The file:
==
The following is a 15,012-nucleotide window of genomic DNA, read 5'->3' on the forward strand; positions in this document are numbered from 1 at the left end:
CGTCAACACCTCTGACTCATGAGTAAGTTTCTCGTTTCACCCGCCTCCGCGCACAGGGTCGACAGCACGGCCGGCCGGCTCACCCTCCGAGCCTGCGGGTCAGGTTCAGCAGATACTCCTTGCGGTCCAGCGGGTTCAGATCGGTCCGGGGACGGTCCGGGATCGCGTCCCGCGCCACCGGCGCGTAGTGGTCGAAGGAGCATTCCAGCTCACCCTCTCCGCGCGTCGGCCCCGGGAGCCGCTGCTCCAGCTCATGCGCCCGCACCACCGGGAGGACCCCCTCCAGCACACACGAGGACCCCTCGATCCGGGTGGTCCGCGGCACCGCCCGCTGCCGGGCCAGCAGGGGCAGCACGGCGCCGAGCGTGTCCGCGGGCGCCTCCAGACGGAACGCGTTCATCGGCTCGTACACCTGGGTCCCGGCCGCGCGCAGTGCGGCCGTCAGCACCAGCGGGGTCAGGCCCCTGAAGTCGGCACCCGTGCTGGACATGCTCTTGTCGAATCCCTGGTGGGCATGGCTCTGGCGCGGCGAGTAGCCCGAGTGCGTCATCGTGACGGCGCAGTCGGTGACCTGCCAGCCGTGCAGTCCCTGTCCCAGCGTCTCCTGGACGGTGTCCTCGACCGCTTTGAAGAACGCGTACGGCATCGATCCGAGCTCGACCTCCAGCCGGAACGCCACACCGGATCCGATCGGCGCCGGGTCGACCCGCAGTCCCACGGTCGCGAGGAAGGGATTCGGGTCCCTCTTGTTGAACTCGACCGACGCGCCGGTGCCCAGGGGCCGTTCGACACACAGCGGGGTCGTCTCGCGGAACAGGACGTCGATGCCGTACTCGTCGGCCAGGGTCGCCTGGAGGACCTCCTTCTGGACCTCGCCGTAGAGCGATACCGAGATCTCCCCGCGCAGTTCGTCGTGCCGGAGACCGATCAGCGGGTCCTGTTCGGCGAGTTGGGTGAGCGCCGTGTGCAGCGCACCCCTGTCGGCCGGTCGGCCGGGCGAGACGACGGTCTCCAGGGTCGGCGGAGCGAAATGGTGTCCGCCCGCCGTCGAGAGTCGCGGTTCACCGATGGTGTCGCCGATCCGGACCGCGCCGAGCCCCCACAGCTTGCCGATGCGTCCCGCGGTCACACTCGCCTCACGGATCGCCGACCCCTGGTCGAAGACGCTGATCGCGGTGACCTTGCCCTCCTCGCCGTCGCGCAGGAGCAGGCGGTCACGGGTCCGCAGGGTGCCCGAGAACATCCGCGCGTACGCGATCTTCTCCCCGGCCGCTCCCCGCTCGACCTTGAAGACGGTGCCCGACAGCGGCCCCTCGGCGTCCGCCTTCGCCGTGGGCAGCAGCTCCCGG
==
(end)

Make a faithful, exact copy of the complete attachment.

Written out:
The following is a 15,012-nucleotide window of genomic DNA, read 5'->3' on the forward strand; positions in this document are numbered from 1 at the left end:
CGTCAACACCTCTGACTCATGAGTAAGTTTCTCGTTTCACCCGCCTCCGCGCACAGGGTCGACAGCACGGCCGGCCGGCTCACCCTCCGAGCCTGCGGGTCAGGTTCAGCAGATACTCCTTGCGGTCCAGCGGGTTCAGATCGGTCCGGGGACGGTCCGGGATCGCGTCCCGCGCCACCGGCGCGTAGTGGTCGAAGGAGCATTCCAGCTCACCCTCTCCGCGCGTCGGCCCCGGGAGCCGCTGCTCCAGCTCATGCGCCCGCACCACCGGGAGGACCCCCTCCAGCACACACGAGGACCCCTCGATCCGGGTGGTCCGCGGCACCGCCCGCTGCCGGGCCAGCAGGGGCAGCACGGCGCCGAGCGTGTCCGCGGGCGCCTCCAGACGGAACGCGTTCATCGGCTCGTACACCTGGGTCCCGGCCGCGCGCAGTGCGGCCGTCAGCACCAGCGGGGTCAGGCCCCTGAAGTCGGCACCCGTGCTGGACATGCTCTTGTCGAATCCCTGGTGGGCATGGCTCTGGCGCGGCGAGTAGCCCGAGTGCGTCATCGTGACGGCGCAGTCGGTGACCTGCCAGCCGTGCAGTCCCTGTCCCAGCGTCTCCTGGACGGTGTCCTCGACCGCTTTGAAGAACGCGTACGGCATCGATCCGAGCTCGACCTCCAGCCGGAACGCCACACCGGATCCGATCGGCGCCGGGTCGACCCGCAGTCCCACGGTCGCGAGGAAGGGATTCGGGTCCCTCTTGTTGAACTCGACCGACGCGCCGGTGCCCAGGGGCCGTTCGACACACAGCGGGGTCGTCTCGCGGAACAGGACGTCGATGCCGTACTCGTCGGCCAGGGTCGCCTGGAGGACCTCCTTCTGGACCTCGCCGTAGAGCGATACCGAGATCTCCCCGCGCAGTTCGTCGTGCCGGAGACCGATCAGCGGGTCCTGTTCGGCGAGTTGGGTGAGCGCCGTGTGCAGCGCACCCCTGTCGGCCGGTCGGCCGGGCGAGACGACGGTCTCCAGGGTCGGCGGAGCGAAATGGTGTCCGCCCGCCGTCGAGAGTCGCGGTTCACCGATGGTGTCGCCGATCCGGACCGCGCCGAGCCCCCACAGCTTGCCGATGCGTCCCGCGGTCACACTCGCCTCACGGATCGCCGACCCCTGGTCGAAGACGCTGATCGCGGTGACCTTGCCCTCCTCGCCGTCGCGCAGGAGCAGGCGGTCACGGGTCCGCAGGGTGCCCGAGAACATCCGCGCGTACGCGATCTTCTCCCCGGCCGCTCCCCGCTCGACCTTGAAGACGGTGCCCGACAGCGGCCCCTCGGCGTCCGCCTTCGCCGTGGGCAGCAGCTCCCGG